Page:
Welcome to the Shared-Use Mobility Center’s weekly guide to the most impactful news, thought-provoking articles and innovative technologies that are shaping our transportation future. We believe in sharing information, just like sharing cars, bikes, and scooters, so if there’s anything additional you’d like to see, just drop us a line.
SUMC News and Announcements
The series kicked off on October 27 with the Mobility Hubs to Connect Communities Webinar and Workshop
This two-part virtual event featured presentations of mobility hubs projects led by nonprofit organizations, a metropolitan planning organization, and city governments from the United States and Europe; then broke out into discussion sessions focused on mobility hubs in four different contexts: Regional, City, Community, and European. Watch the recording and learn more about this event on the MOD Learning Center.
Next in our Series:
How States are Moving the Emissions Needle
A webinar and workshop on policy tools to decarbonize transportation
Friday, November 20th, at 10:30 am Pacific/12:30 pm Central/1:30 pm Eastern
Mark your calendars for this action-oriented discussion on state and multi-state tools for reducing greenhouse gas emissions, funding sustainable transportation, and enacting policy change. It features speakers from the Georgetown Climate Center, the California Air Resources Board, and Our Streets Minneapolis, as well as breakout sessions on advancing change in the statehouse, the interaction between state and local government, and funding the efforts needed for change. Register here and stay tuned for exciting details.
New on the MOD Learning Center: Shared Mobility Funding Strategies Learning Module
Yes, governments (federal and subsequently state and local) provide a substantial amount of funding for transit agency operations and transportation initiatives. But as the shared mobility industry is well aware, this is often not enough for both operations and service improvements, especially with heightened safety measures and ridership drops due to the ongoing pandemic.
In this light, the Funding Strategies Learning Module was designed to be a functional guide and glossary of funding possibilities. Organized by “traditional” and “innovative” government and partnership strategies, it offers examples of bikeshare, carshare, microtransit, mobile integration, multimodal transportation, paratransit, and public transit examples from six US cities. Explore the Learning Module.
Transportation is on the ballot
A lot is riding on this election. Funding for cities and transportation agencies, federal climate policy, infrastructure priorities, and more will be shaped by the results of the US Presidential Election on November 3, 2020. Knowing the importance of getting out the vote, ridehailing companies, cities, and voting rights groups are offering options to help you get to the polls.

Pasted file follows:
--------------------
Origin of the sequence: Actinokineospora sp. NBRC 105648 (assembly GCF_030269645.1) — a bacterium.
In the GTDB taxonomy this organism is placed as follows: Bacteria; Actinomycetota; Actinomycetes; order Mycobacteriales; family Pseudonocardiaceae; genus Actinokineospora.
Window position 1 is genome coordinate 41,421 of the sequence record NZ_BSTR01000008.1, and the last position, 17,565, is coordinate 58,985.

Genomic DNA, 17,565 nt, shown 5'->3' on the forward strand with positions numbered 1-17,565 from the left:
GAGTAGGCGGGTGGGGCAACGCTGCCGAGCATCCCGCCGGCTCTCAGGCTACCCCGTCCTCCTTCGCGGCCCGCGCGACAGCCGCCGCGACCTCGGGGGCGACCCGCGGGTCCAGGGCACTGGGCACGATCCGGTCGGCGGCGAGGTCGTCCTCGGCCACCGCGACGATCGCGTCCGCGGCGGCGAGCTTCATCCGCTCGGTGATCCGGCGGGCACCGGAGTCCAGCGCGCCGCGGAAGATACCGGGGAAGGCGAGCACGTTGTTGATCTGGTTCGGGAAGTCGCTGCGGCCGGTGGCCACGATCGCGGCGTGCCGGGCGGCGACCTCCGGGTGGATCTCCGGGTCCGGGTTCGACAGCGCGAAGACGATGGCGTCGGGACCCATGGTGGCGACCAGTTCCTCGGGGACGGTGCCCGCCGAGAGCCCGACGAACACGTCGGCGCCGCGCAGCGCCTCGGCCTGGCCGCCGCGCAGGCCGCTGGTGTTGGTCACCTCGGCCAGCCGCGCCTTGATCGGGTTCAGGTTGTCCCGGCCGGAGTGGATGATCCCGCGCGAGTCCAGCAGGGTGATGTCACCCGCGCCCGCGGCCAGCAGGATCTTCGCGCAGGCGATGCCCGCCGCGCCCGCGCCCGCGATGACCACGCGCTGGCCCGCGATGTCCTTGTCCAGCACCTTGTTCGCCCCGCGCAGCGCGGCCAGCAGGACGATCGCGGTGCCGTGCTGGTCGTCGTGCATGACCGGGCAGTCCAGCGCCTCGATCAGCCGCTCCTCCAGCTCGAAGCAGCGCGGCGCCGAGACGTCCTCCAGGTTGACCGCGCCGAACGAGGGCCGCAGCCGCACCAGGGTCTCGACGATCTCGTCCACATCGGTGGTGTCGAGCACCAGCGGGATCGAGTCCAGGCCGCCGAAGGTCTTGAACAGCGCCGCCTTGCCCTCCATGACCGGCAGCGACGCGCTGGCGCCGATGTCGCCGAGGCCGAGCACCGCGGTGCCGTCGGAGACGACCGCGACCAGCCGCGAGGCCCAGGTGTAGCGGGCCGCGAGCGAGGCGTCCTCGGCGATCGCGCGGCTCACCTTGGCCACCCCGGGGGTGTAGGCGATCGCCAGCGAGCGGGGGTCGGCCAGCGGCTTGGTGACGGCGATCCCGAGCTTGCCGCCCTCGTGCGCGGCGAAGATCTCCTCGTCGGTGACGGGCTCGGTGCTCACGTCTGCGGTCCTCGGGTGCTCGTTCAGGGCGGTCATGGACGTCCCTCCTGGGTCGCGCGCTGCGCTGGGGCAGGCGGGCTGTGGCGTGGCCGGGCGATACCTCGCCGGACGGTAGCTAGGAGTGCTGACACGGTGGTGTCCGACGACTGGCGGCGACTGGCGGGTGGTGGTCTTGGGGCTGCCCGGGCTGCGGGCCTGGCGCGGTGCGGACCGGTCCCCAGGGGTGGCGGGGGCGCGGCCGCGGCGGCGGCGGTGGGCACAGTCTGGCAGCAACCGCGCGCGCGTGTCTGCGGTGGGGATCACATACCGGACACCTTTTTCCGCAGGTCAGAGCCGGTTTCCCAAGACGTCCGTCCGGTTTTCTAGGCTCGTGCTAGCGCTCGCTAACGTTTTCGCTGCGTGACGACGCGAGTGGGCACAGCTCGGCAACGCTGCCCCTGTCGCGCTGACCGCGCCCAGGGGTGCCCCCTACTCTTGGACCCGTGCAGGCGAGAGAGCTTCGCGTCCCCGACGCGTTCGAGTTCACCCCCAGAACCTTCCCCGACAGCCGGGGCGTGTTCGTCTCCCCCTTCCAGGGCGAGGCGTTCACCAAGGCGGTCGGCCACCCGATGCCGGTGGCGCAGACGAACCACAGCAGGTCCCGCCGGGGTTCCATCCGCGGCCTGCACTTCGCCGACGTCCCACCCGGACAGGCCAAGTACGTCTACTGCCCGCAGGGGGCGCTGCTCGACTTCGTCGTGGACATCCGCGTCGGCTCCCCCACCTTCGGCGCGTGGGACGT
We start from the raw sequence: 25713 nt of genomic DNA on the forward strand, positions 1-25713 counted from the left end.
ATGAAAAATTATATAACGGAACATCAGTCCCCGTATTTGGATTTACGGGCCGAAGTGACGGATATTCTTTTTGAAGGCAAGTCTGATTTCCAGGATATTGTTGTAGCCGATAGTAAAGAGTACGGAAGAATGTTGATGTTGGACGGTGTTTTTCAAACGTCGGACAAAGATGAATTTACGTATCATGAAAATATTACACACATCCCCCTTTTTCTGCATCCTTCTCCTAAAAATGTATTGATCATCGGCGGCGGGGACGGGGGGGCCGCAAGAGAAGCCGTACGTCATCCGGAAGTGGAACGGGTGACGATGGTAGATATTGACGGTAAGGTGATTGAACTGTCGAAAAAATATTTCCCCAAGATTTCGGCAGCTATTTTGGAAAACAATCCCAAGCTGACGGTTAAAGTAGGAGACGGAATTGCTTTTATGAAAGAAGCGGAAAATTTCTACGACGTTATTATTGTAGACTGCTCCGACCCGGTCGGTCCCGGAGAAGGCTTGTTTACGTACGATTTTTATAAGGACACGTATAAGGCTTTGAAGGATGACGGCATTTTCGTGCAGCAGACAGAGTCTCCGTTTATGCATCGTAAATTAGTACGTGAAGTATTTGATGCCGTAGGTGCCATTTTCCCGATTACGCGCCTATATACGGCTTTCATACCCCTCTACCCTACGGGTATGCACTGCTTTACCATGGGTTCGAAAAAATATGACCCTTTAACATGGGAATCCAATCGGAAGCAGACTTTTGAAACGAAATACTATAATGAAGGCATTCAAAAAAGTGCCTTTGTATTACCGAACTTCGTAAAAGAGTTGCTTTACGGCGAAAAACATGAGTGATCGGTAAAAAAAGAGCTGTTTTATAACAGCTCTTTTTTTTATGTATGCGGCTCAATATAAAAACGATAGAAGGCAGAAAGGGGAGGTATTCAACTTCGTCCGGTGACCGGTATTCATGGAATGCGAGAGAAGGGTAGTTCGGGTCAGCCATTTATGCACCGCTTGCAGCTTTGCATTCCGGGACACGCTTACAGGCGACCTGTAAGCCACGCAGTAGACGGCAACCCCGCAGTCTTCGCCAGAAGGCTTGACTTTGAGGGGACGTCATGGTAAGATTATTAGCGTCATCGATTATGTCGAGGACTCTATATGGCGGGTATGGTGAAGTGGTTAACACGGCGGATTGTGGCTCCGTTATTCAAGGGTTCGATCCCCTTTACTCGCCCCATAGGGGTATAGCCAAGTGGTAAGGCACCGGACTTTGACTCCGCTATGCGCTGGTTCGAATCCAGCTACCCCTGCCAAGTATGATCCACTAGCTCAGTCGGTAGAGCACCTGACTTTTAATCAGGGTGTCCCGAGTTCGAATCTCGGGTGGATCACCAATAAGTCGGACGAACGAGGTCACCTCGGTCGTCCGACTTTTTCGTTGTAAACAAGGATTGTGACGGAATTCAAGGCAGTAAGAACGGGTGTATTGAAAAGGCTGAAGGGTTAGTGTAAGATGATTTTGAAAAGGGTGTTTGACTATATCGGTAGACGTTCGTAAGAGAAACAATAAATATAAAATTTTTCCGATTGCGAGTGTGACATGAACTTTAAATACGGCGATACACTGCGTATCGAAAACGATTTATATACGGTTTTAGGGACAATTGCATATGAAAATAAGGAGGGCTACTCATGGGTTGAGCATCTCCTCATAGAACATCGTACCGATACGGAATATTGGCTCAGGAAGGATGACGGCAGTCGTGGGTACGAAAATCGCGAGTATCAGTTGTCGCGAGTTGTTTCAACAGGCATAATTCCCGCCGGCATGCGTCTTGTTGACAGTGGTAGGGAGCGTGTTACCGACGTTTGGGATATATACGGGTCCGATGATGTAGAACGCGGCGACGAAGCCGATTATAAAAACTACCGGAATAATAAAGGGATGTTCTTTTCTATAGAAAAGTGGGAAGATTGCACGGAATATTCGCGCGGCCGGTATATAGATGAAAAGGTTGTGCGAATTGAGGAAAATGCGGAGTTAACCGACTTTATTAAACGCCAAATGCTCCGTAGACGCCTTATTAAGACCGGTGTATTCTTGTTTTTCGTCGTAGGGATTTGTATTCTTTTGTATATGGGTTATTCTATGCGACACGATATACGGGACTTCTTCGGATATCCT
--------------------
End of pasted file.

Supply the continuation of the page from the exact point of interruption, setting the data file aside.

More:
For live election results with a transportation focus, our friends at the Overhead Wire will be streaming updates on YouTube.
Events on our radar:
CoMoUK’s Collaborative Mobility Virtual Conference 2020
November 17-20, 2020
CoMoUK, which leads integrated mobility solutions designed for the public good in the UK, is holding their conference virtually this year. The 4-day-event will feature 8 sessions and over 35 speakers addressing topics including COVID-19 and mobility, decarbonization, urban micro-mobility, community mobility hubs, sustainable rural transport, strategy and procurement, and the vision for 2025. Learn more and register for this free event.
UIC’s Urban Transportation Center is hosting an exploration of “humanistic” planning practices as part of their Fall 2020 Seminar Series. “Measuring, Managing, and Maximizing Transportation Happiness Using Smartphone-Aided Day Reconstruction Method” will feature Dr. Yingling Fan, Professor of Urban and Regional Planning at the University of Minnesota. Registration is complimentary.
The modern US streetcar: a quaint travel option for tourists in mostly-white areas, not a useful, reliable transit service for Black communities, finds this new study about “colorblind” transit planning in the Journal of Race, Ethnicity and the City.
The Active Transportation Alliance recommends key racial equity strategies to combat the disproportionate burdens that Black and Brown neighborhoods in Chicago face in fatal auto crashes and speed violation enforcement in light of Mayor Lightfoot’s proposed lowering of the ticketing threshold for speed cameras from 10 mph to 6 mph.
The Proposition A ballot measure in Austin, TX targets massive investment in transit infrastructure for the city, but the effects of decades of gentrification and displacement have left low-income, POC communities skeptical of promises by city leaders and officials.
Greater Greater Washington along with 12 DC-based organizations have come together to form the DC Transportation Equity Network (DC TEN) to strengthen mobility justice efforts in the region to better connect disenfranchised residents with more equitable and sustainable transportation options.
Uber drivers are suing the ridehailing giant after receiving a bombardment of in-app messages from the company pushing a “Yes” vote on California’s Proposition 22 ballot measure, which exempts ridehail operators from classifying their drivers as employees.
Carsharing has had a bumpy ride in the US, with many services falling out of operation or heavily scaling back to cut costs. The Twin Cities Electric Vehicle Mobility Network hopes to reverse that trend with an equitable, electrified, and publicly-owned carshare system that serves the most transportation-deprived and historically underserved areas.